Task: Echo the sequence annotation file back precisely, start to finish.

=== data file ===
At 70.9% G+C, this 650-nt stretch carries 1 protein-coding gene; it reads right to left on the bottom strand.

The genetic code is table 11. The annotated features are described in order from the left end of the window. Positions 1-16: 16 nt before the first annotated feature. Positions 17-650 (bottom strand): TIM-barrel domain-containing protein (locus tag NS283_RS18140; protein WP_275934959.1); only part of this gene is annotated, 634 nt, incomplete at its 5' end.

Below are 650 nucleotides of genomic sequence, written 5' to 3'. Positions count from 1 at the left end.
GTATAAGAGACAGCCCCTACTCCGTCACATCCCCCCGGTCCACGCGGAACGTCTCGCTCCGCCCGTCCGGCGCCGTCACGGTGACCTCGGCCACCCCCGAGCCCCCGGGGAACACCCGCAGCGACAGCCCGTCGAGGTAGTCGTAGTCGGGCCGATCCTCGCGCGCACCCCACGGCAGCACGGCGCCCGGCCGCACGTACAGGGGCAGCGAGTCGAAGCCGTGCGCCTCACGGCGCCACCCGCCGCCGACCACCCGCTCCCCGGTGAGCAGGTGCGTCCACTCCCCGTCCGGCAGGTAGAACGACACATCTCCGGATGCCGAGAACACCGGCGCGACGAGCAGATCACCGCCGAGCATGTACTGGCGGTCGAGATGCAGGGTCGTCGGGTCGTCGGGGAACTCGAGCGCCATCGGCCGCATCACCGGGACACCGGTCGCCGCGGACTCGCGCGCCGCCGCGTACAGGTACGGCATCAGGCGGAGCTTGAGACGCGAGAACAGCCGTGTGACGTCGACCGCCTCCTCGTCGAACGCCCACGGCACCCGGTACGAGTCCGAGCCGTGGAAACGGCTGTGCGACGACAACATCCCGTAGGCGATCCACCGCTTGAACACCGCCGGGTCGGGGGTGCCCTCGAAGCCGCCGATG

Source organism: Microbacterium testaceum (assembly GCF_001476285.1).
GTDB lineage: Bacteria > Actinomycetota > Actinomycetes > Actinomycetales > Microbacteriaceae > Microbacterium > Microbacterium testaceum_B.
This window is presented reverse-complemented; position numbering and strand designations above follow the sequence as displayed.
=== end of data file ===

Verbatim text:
At 70.9% G+C, this 650-nt stretch carries 1 protein-coding gene; it reads right to left on the bottom strand.

The genetic code is table 11. The annotated features are described in order from the left end of the window. Positions 1-16: 16 nt before the first annotated feature. Positions 17-650 (bottom strand): TIM-barrel domain-containing protein (locus tag NS283_RS18140; protein WP_275934959.1); only part of this gene is annotated, 634 nt, incomplete at its 5' end.

Below are 650 nucleotides of genomic sequence, written 5' to 3'. Positions count from 1 at the left end.
GTATAAGAGACAGCCCCTACTCCGTCACATCCCCCCGGTCCACGCGGAACGTCTCGCTCCGCCCGTCCGGCGCCGTCACGGTGACCTCGGCCACCCCCGAGCCCCCGGGGAACACCCGCAGCGACAGCCCGTCGAGGTAGTCGTAGTCGGGCCGATCCTCGCGCGCACCCCACGGCAGCACGGCGCCCGGCCGCACGTACAGGGGCAGCGAGTCGAAGCCGTGCGCCTCACGGCGCCACCCGCCGCCGACCACCCGCTCCCCGGTGAGCAGGTGCGTCCACTCCCCGTCCGGCAGGTAGAACGACACATCTCCGGATGCCGAGAACACCGGCGCGACGAGCAGATCACCGCCGAGCATGTACTGGCGGTCGAGATGCAGGGTCGTCGGGTCGTCGGGGAACTCGAGCGCCATCGGCCGCATCACCGGGACACCGGTCGCCGCGGACTCGCGCGCCGCCGCGTACAGGTACGGCATCAGGCGGAGCTTGAGACGCGAGAACAGCCGTGTGACGTCGACCGCCTCCTCGTCGAACGCCCACGGCACCCGGTACGAGTCCGAGCCGTGGAAACGGCTGTGCGACGACAACATCCCGTAGGCGATCCACCGCTTGAACACCGCCGGGTCGGGGGTGCCCTCGAAGCCGCCGATG

Source organism: Microbacterium testaceum (assembly GCF_001476285.1).
GTDB lineage: Bacteria > Actinomycetota > Actinomycetes > Actinomycetales > Microbacteriaceae > Microbacterium > Microbacterium testaceum_B.
This window is presented reverse-complemented; position numbering and strand designations above follow the sequence as displayed.